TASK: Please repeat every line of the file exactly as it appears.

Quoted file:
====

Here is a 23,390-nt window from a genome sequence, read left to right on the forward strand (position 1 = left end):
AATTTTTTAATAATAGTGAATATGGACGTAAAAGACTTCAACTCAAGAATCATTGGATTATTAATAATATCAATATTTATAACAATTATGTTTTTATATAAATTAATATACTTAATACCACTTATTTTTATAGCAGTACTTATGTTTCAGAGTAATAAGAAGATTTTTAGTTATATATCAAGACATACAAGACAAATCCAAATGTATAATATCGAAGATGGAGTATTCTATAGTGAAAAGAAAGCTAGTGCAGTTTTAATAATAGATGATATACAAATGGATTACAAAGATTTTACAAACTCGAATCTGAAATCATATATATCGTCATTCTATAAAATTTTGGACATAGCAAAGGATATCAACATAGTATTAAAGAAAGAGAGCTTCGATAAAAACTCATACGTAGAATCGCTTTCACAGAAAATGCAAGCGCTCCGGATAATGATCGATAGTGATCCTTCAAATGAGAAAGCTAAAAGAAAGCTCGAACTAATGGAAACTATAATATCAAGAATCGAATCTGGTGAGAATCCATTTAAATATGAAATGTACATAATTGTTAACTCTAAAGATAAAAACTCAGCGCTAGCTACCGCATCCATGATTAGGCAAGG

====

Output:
Here is a 23,390-nt window from a genome sequence, read left to right on the forward strand (position 1 = left end):
AATTTTTTAATAATAGTGAATATGGACGTAAAAGACTTCAACTCAAGAATCATTGGATTATTAATAATATCAATATTTATAACAATTATGTTTTTATATAAATTAATATACTTAATACCACTTATTTTTATAGCAGTACTTATGTTTCAGAGTAATAAGAAGATTTTTAGTTATATATCAAGACATACAAGACAAATCCAAATGTATAATATCGAAGATGGAGTATTCTATAGTGAAAAGAAAGCTAGTGCAGTTTTAATAATAGATGATATACAAATGGATTACAAAGATTTTACAAACTCGAATCTGAAATCATATATATCGTCATTCTATAAAATTTTGGACATAGCAAAGGATATCAACATAGTATTAAAGAAAGAGAGCTTCGATAAAAACTCATACGTAGAATCGCTTTCACAGAAAATGCAAGCGCTCCGGATAATGATCGATAGTGATCCTTCAAATGAGAAAGCTAAAAGAAAGCTCGAACTAATGGAAACTATAATATCAAGAATCGAATCTGGTGAGAATCCATTTAAATATGAAATGTACATAATTGTTAACTCTAAAGATAAAAACTCAGCGCTAGCTACCGCATCCATGATTAGGCAAGG